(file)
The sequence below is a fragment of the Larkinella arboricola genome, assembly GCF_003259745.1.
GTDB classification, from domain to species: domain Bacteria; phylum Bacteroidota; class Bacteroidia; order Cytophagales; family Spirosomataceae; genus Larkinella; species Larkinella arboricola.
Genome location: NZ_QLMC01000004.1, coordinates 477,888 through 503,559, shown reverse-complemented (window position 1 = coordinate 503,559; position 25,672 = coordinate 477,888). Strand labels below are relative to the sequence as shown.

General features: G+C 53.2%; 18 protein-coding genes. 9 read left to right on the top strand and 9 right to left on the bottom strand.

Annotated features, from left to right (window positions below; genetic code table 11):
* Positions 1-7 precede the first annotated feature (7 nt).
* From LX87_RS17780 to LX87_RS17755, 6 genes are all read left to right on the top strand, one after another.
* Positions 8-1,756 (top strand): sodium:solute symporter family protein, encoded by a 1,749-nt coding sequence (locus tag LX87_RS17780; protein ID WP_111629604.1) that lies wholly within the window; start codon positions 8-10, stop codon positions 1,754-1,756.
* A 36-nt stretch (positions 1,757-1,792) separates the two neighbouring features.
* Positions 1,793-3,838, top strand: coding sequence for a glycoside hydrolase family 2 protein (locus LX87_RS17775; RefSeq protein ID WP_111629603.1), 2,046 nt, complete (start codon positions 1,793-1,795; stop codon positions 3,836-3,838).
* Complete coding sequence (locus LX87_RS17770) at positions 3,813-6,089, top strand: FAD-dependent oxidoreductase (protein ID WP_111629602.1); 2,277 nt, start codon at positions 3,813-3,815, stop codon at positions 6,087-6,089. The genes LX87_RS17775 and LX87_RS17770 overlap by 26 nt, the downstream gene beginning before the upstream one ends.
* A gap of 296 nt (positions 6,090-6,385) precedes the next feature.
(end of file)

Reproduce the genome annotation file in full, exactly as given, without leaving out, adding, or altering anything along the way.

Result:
The sequence below is a fragment of the Larkinella arboricola genome, assembly GCF_003259745.1.
GTDB classification, from domain to species: domain Bacteria; phylum Bacteroidota; class Bacteroidia; order Cytophagales; family Spirosomataceae; genus Larkinella; species Larkinella arboricola.
Genome location: NZ_QLMC01000004.1, coordinates 477,888 through 503,559, shown reverse-complemented (window position 1 = coordinate 503,559; position 25,672 = coordinate 477,888). Strand labels below are relative to the sequence as shown.

General features: G+C 53.2%; 18 protein-coding genes. 9 read left to right on the top strand and 9 right to left on the bottom strand.

Annotated features, from left to right (window positions below; genetic code table 11):
* Positions 1-7 precede the first annotated feature (7 nt).
* From LX87_RS17780 to LX87_RS17755, 6 genes are all read left to right on the top strand, one after another.
* Positions 8-1,756 (top strand): sodium:solute symporter family protein, encoded by a 1,749-nt coding sequence (locus tag LX87_RS17780; protein ID WP_111629604.1) that lies wholly within the window; start codon positions 8-10, stop codon positions 1,754-1,756.
* A 36-nt stretch (positions 1,757-1,792) separates the two neighbouring features.
* Positions 1,793-3,838, top strand: coding sequence for a glycoside hydrolase family 2 protein (locus LX87_RS17775; RefSeq protein ID WP_111629603.1), 2,046 nt, complete (start codon positions 1,793-1,795; stop codon positions 3,836-3,838).
* Complete coding sequence (locus LX87_RS17770) at positions 3,813-6,089, top strand: FAD-dependent oxidoreductase (protein ID WP_111629602.1); 2,277 nt, start codon at positions 3,813-3,815, stop codon at positions 6,087-6,089. The genes LX87_RS17775 and LX87_RS17770 overlap by 26 nt, the downstream gene beginning before the upstream one ends.
* A gap of 296 nt (positions 6,090-6,385) precedes the next feature.